Pflugerville City Council split on reopening strategy for city facilities during health crisis

May 26's meeting marked the third time within the past month Pflugerville City Council has regrouped virtually to discuss the city's reopening strategies during the coronavirus pandemic. (Courtesy city of Pflugerville)
May 26's meeting marked the third time within the past month Pflugerville City Council has regrouped virtually to discuss the city's reopening strategies during the coronavirus pandemic. (Courtesy city of Pflugerville)

May 26's meeting marked the third time within the past month Pflugerville City Council has regrouped virtually to discuss the city's reopening strategies during the coronavirus pandemic. (Courtesy city of Pflugerville)

On May 26, the Lake Pflugerville trail reopened for public use after being closed for two months due to the coronavirus. That evening, more than 100 cars were parked in the lake's parking lot with people fishing along the shore.

City Manager Sereniah Breland provided this update to Pflugerville City Council on May 26, which marked the third time within the past month council has regrouped virtually to discuss the city's reopening strategies during the coronavirus pandemic. It also highlighted council's conflicting thoughts on reopening city facilities—namely, how soon and to what extent.

At the end of council's May 26 meeting, the city opted to authorize fishing, green space usage and the operation of small boats at Lake Pflugerville, effective immediately. In the meantime, public use of pavilions, playgrounds, restroom facilities and the beach remain temporarily closed.

Breland said her team is navigating policy ideas on when city staff can return to work safely. Included in those safety provisions, Breland added, is wearing face masks while in public facilities.

As of May 26, she said the city does not have an anticipated opening date for the Pflugerville Public Library, Pflugerville Recreation Center and other city-owned facilities. With Travis County's stay-at-home order still in effect through June 15, Breland said she is not in favor of reopening strategies prior to mid-June.


Mayor Pro Tem Omar Peña said with 100 cars at the lake and residents fishing without authorizations, he was in favor of reopening the lake in its entirety. Due to Gov. Greg Abbott's May 7 executive order that prohibited jail time and prosecutions due to stay-at-home order violations, Peña said the city has been severely limited in its ability to regulate and enforce public facility closures. Breland previously said May 21 that the only criminal violations residents could be cited for is trespassing.

Council Member Rudy Metayer said he understood Peña's sentiments but hesitated at reopening pavilions, which can be regulated by city staff through caution tape or fencing.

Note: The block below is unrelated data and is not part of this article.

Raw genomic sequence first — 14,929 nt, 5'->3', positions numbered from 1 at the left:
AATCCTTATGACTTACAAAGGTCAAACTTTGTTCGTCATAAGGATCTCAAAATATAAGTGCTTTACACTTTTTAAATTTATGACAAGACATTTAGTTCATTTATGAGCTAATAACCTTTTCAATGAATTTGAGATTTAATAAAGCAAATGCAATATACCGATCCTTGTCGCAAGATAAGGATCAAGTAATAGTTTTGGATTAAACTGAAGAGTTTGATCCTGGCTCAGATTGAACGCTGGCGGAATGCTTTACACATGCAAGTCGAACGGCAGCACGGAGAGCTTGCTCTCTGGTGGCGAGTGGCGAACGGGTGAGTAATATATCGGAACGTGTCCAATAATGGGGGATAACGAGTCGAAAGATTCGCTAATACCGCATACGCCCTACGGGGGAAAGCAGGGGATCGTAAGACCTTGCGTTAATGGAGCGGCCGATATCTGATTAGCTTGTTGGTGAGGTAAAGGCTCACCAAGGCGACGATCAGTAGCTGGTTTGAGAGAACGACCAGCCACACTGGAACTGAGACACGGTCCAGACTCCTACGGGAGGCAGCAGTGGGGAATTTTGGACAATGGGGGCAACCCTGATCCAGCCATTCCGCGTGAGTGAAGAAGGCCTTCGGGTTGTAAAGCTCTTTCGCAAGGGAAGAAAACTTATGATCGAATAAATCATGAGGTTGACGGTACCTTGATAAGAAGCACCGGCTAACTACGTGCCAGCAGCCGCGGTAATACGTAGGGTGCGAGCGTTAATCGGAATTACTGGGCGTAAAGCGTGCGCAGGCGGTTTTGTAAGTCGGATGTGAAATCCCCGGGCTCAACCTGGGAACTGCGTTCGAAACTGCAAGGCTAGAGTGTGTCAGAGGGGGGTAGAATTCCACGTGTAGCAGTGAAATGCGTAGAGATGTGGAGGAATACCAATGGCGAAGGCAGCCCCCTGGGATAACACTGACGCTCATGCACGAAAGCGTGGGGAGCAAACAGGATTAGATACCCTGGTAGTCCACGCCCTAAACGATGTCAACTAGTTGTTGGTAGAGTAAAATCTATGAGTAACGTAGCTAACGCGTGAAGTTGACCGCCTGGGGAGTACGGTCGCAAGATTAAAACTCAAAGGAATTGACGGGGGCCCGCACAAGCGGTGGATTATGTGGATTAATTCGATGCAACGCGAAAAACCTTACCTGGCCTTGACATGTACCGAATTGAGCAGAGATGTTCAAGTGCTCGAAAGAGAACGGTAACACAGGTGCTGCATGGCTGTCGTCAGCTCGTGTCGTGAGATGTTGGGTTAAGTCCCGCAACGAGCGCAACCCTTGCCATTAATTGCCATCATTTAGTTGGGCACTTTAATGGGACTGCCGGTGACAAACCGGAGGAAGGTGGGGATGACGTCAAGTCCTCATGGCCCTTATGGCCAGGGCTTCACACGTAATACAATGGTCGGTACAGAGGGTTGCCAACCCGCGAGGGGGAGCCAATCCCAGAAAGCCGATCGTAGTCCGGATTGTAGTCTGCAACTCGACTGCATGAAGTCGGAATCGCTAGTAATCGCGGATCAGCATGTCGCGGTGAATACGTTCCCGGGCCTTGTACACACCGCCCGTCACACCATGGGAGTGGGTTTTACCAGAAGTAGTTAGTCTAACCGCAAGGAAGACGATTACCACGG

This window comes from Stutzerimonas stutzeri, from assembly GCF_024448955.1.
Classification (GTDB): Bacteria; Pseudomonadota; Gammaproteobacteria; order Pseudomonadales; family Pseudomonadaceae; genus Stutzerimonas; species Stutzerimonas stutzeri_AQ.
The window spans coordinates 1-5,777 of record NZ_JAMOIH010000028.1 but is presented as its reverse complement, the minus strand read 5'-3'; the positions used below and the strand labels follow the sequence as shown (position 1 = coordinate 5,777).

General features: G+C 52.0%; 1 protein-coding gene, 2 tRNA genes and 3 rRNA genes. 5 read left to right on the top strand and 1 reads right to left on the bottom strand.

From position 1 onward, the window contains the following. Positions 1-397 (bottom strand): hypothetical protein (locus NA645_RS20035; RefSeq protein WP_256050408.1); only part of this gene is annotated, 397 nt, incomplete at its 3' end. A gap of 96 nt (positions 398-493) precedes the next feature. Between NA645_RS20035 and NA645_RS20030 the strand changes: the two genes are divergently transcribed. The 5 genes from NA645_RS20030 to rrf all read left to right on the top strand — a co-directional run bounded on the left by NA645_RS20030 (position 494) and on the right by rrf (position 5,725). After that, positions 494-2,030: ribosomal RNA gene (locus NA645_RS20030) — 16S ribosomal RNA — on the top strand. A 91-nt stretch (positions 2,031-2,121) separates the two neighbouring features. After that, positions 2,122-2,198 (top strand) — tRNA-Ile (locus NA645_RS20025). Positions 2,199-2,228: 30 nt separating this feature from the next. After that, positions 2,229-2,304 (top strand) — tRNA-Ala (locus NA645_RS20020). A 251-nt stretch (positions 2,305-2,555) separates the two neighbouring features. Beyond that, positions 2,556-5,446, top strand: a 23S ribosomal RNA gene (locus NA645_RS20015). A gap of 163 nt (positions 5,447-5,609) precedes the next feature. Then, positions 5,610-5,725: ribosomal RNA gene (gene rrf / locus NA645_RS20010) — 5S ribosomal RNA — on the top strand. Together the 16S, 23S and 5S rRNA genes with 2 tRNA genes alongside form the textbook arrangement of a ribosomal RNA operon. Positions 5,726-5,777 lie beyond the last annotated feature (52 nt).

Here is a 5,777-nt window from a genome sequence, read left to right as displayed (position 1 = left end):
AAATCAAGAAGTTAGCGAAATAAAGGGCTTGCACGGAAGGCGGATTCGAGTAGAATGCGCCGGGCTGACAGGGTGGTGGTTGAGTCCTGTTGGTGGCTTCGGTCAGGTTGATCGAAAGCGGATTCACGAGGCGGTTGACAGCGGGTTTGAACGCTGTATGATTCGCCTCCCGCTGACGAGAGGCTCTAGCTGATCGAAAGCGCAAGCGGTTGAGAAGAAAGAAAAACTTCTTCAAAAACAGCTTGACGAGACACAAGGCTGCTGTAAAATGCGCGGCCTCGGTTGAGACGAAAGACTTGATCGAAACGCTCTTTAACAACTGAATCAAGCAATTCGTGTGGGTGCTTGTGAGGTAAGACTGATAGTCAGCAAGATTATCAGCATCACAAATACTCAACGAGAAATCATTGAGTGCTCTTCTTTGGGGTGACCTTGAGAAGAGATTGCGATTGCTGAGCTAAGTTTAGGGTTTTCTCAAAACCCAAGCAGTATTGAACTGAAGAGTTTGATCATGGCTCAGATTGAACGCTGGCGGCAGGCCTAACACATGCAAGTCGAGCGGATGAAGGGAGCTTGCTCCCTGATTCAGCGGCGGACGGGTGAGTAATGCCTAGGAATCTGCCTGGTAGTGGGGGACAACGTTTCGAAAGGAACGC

Peña said residents will do what they want to do and cautioned council not to step out of line of Travis County's provisions. He pointed to the county's park openings that offer limited hours of availability and closures of athletic fields, water fountains, pavilions and camping. Peña said as long as Pflugerville does not present stricter provisions than the county, it would be the most consistent and ideal scenario.

Metayer said he sympathized with citizens confused by the different regulations between city and county jurisdictions. City staff, he said, is trying their best to navigate the unprecedented situation as best as possible. Council Member Mike Heath echoed Metayer's sentiments.

"We're just like everybody else—this is our first pandemic," Heath said.

Council Member Jim McDonald deviated from Peña's standpoint and said it is the responsibility of municipal leaders to create rules beneficial to the entire community. McDonald said it is irresponsible for the city to give up and only do whatever county and state regulations suggest.

He said while Pflugerville's restrictions have varied from state and county rulings, it has been done through "prudent discussions" hosted by council and staff.

Council Member Doug Weiss pointed to the divergence between the two messages floated by council: The desire to be in lockstep with Travis County while also advocating for opening up all city facilities. Weiss said the city cannot operate as a free-for-all, especially as the county's stay-at-home order is still in place.

However, Council Member Jeff Marsh said residents need to be able to be trusted to do the right thing and self-enforce social distancing. With outdoor exercise allowed and encouraged by the Centers for Disease Control and Prevention, Marsh said he was fully supportive of reopening facilities.

"Because we open things up doesn't mean people are going to be licking the monkey bars, y'all," Marsh said.

From a staffing perspective, though, Breland said she was in favor of a phased approach. The city is not in the clear until the county's June 15 order expiration, she said. Mayor Victor Gonzales said the city needs a balance between trusting residents to be responsible while also acknowledging the coronavirus will not be disappearing any time soon.

Following the discussion, council agreed to allow Breland and Gonzales to head upcoming decisions on the city's phased reopening plan.


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